By Deja Becknell, BSN
nutraMetrix Health & Nutrition Writer
Did you know our bodies have their own built in “alarm system”? This complex system works with our brain to control the natural “fight or flight” response. Cortisol, commonly known as the stress hormone, fuels this reaction. Cortisol plays an important role in many functions, but as we all know, too much of a good thing can be bad for us. Let’s discuss cortisol and the role it plays in stress.
What Is Cortisol?
Cortisol is a glucocorticoid (steroid hormone), produced from cholesterol in the two adrenal glands located on the top of each kidney. Cortisol is released when you first wake up in the morning, during exercise, or under acute stress. At normal levels, this hormone can help maintain normal blood pressure and blood sugar levels, and even support muscles in the heart. In addition, it supports a number of functions including:
- Manages how your body uses carbohydrates, fats, and proteins
- Can help keep inflammation down
- Controls your sleep/wake cycle
- Boosts energy temporarily so you can handle stress
How Cortisol Works in the Body
We’ve all felt that rush of energy when we’re pressured to meet a deadline, starting a new job, or maybe moving into a new home. When we encounter a perceived threat, the body needs to make sure our muscles have access to an immediate energy source, in the form of glucose.
Once the threat is detected, the adrenal glands make and then release a surge of hormones, including epinephrine (adrenaline) and cortisol, into the bloodstream. This combination immediately sets off the body’s alarm.
Cortisol prepares the body for the “fight or flight” response by increasing levels of glucose. In turn, cortisol inhibits insulin production to help provide our muscles with enough energy. These changes cause our arteries to narrow, and epinephrine increases our heart rate. Combined, these hormones force our blood to pump even harder and faster.
This response has kept us alive for thousands of years, so how can it become a problem?
Our ancestors needed this response in a world that required them going from resting, to “fighting or fleeting” within a rapid amount of time. Now, in a more modern world, we don’t face the same dangers. The problem is many people are in a constant state of stress from low level stressors. When multiple demands are placed on the body overtime, it can treat these hassles as threats. A few symptoms of chronic stress can include sleep issues, heart palpitations, increased weight gain, headaches, memory impairment, and more.
Under normal conditions, our body’s stress response system is regulated. Once the perceived threat has passed, hormone levels and heart rate usually return back to baseline. With constant stressors, this heightened reaction can stay on. If the body remains in a state of stress, the pancreas can struggle to keep up with the high level of glucose in the blood, and levels can remain dangerously high. The “fight or flight” response gives our bodies a temporary increase in energy production, but this also causes the body to shut down other less-critical functions (i.e digestion, repair and growth), which can have dangerous effects. For example, we know that cortisol inhibits insulin production, starving our cells of the glucose they need. As a result, the body may send signals to the brain that you need to eat more. This signal can cause you to overeat foods and gain excess weight.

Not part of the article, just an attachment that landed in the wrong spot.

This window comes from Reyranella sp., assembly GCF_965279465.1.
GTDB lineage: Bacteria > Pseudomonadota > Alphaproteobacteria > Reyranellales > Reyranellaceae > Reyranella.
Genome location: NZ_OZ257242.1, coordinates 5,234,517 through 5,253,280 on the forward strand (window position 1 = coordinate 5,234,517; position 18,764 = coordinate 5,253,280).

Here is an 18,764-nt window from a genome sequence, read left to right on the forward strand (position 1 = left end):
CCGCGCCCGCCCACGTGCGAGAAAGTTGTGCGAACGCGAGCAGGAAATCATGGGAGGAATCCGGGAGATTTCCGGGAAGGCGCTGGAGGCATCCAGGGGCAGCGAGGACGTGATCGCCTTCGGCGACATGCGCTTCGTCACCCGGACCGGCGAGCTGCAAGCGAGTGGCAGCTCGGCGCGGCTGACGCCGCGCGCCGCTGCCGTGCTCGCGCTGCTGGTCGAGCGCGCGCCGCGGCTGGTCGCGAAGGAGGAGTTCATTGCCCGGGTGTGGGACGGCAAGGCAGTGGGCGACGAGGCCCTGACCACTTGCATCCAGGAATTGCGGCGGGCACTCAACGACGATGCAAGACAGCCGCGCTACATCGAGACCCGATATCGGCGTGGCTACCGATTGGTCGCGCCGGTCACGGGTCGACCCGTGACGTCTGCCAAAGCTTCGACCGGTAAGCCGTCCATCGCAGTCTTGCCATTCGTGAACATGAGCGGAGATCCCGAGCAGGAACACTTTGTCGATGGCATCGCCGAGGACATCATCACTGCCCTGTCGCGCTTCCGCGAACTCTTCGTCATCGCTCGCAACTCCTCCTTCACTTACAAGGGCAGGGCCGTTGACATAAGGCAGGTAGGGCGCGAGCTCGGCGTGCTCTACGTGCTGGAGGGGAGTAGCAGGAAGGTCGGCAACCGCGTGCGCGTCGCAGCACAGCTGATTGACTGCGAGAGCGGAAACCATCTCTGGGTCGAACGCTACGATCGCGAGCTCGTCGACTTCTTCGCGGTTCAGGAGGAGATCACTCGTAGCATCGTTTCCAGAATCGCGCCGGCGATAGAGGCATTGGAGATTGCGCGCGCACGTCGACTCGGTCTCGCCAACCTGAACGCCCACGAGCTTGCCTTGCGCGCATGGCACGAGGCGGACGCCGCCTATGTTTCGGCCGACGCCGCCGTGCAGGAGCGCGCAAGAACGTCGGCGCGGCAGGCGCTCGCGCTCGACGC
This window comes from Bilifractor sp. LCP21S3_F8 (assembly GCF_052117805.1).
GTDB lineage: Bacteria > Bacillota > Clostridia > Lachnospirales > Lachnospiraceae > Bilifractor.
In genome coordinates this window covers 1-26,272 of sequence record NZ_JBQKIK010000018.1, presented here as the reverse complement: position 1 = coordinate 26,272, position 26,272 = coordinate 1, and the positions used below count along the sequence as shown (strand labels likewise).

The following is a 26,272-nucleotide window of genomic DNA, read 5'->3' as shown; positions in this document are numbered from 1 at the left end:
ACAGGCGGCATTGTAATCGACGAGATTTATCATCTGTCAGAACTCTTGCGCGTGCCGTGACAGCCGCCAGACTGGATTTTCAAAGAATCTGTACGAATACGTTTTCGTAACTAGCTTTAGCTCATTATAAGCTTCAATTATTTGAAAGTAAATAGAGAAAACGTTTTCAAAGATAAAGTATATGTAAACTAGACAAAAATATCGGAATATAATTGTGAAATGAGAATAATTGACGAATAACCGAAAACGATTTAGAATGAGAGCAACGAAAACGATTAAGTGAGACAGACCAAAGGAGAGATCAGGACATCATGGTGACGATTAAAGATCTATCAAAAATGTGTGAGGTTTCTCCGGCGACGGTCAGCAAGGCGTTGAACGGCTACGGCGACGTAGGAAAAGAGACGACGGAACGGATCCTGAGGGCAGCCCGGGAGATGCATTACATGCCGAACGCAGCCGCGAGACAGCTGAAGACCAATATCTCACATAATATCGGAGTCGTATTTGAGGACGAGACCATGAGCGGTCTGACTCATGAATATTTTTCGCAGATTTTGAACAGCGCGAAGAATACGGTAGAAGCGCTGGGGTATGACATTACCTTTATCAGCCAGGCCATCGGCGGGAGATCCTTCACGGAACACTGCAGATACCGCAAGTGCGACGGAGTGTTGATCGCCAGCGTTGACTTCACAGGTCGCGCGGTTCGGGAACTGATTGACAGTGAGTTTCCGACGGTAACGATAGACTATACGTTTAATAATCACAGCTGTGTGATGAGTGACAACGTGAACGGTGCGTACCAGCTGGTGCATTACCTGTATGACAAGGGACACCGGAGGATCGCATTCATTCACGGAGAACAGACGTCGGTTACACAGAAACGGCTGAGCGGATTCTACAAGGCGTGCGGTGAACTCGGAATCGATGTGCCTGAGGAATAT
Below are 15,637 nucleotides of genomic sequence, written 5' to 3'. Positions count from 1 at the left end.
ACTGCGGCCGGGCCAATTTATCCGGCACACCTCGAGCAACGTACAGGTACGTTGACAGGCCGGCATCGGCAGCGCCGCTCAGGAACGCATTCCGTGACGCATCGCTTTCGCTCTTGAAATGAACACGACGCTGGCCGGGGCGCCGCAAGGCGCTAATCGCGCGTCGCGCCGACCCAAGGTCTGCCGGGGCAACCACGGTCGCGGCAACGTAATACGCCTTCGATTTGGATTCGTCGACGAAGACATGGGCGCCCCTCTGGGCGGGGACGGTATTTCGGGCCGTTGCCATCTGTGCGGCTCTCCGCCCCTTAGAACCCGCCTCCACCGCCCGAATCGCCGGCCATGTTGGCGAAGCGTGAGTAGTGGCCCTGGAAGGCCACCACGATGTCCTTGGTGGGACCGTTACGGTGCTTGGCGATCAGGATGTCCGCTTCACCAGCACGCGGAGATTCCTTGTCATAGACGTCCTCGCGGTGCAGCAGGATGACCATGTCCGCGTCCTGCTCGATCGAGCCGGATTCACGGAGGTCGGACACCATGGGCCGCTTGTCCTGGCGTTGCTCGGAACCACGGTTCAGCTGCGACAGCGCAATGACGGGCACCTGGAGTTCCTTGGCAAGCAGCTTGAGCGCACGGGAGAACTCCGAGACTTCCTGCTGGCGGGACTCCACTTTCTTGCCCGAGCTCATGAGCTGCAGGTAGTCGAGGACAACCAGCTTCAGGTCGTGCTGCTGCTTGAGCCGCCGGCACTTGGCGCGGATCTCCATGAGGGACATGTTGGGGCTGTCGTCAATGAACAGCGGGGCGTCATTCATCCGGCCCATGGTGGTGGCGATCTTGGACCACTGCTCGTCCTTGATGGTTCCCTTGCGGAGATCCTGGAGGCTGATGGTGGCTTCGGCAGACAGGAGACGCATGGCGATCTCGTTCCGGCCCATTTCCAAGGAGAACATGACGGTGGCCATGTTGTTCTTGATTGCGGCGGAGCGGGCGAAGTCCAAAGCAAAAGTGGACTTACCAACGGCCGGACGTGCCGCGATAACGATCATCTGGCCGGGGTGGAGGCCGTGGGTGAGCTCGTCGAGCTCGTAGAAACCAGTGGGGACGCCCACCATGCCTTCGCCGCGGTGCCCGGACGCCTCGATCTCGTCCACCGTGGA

Our brain and gut are more in sync than you might think. Like all hormones, cortisol has many complex functions. Cortisol activates the sympathetic nervous system and suppresses the parasympathetic system. The sympathetic nervous system functions like a gas pedal, revving up our fight or flight response. The parasympathetic system promotes the “rest and digest” response, calming the body down after danger has passed. You can imagine what happens to digestion in a stressful, cortisol-flooded environment. This can cause a decrease in blood and oxygen flow to the stomach – which slows digestion and absorption. As a result, indigestion can occur, and the gut lining can become inflamed. This inflammation leads to another increase in cortisol production, and the cycle begins again.
As we discussed earlier, the combination of cortisol and epinephrine constricts our blood vessels and increases blood pressure. If arteries stay constricted overtime, blood vessel damage and plaque buildup can occur. This increases the risk of heart disease, heart attack, stroke, and more.
Stressful events are a part of life. One of the best ways we can nourish ourselves is to catch it early. The great news is that there are daily steps we can take to keep cortisol levels at bay and prioritize stress management. Some techniques such as getting better quality sleep, regular exercise, relaxation/breath work and a balanced diet can help us become more prepared to manage stressful situations. Minimizing stress factors is one of the best ways to combat heightened cortisol levels and cater to mental wellbeing.
Chang, Louise. “Cortisol: What It Does & How To Regulate Cortisol Levels.” WebMD. WebMD, 22 Dec. 2018. Web. 19 July 2020.
“Chronic Stress Puts Your Health at Risk.” Mayo Clinic. Mayo Foundation for Medical Education and Research, 19 Mar. 2019. Web. 19 July 2020.
“Cortisol: The Good News, Bad News, and the Downright Ugly Truth behind This Stress Hormone.” University of Utah Health. N.p., n.d. Web. 15 July 2020.
Nelson, Eric. “The Evolution of the Stress Response.” N.p., n.d. Web. 20 July 2020.